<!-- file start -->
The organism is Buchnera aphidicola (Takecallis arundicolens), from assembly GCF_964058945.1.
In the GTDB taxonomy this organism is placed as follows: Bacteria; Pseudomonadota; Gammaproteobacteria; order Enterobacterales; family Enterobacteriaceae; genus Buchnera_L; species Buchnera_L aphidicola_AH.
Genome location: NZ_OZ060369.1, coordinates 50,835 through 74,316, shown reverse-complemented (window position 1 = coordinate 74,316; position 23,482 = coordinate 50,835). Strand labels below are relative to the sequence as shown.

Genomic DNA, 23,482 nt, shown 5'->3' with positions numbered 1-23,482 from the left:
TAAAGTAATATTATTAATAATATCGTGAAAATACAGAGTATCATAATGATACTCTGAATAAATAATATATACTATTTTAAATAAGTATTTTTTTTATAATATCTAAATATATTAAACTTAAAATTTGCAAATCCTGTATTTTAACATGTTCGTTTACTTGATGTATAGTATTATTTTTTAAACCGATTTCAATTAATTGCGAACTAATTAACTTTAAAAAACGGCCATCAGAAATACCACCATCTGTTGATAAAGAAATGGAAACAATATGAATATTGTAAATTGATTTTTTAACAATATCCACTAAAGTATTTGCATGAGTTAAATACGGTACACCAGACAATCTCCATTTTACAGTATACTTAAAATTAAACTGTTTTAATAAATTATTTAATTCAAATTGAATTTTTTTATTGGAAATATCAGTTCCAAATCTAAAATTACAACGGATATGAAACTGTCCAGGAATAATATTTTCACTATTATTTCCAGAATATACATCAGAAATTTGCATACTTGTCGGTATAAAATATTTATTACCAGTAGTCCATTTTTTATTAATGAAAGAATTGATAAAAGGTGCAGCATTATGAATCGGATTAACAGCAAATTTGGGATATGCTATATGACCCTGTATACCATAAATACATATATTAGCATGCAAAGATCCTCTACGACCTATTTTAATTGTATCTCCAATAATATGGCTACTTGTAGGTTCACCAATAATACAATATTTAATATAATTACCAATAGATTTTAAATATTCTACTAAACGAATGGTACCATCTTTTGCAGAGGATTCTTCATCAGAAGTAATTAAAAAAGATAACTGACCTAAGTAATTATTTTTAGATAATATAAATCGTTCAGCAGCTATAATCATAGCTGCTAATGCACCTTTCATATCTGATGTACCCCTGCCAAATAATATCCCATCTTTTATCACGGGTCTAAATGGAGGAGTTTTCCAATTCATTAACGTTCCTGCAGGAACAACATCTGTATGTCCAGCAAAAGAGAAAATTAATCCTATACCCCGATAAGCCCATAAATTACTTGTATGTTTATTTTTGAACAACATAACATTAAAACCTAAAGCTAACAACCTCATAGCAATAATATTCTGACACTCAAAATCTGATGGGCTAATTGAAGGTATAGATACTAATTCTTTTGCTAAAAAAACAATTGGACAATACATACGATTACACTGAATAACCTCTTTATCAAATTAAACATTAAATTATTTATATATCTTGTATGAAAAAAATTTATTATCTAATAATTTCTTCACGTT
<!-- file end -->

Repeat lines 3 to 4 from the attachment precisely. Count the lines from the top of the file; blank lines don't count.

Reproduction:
Genome location: NZ_OZ060369.1, coordinates 50,835 through 74,316, shown reverse-complemented (window position 1 = coordinate 74,316; position 23,482 = coordinate 50,835). Strand labels below are relative to the sequence as shown.

Genomic DNA, 23,482 nt, shown 5'->3' with positions numbered 1-23,482 from the left: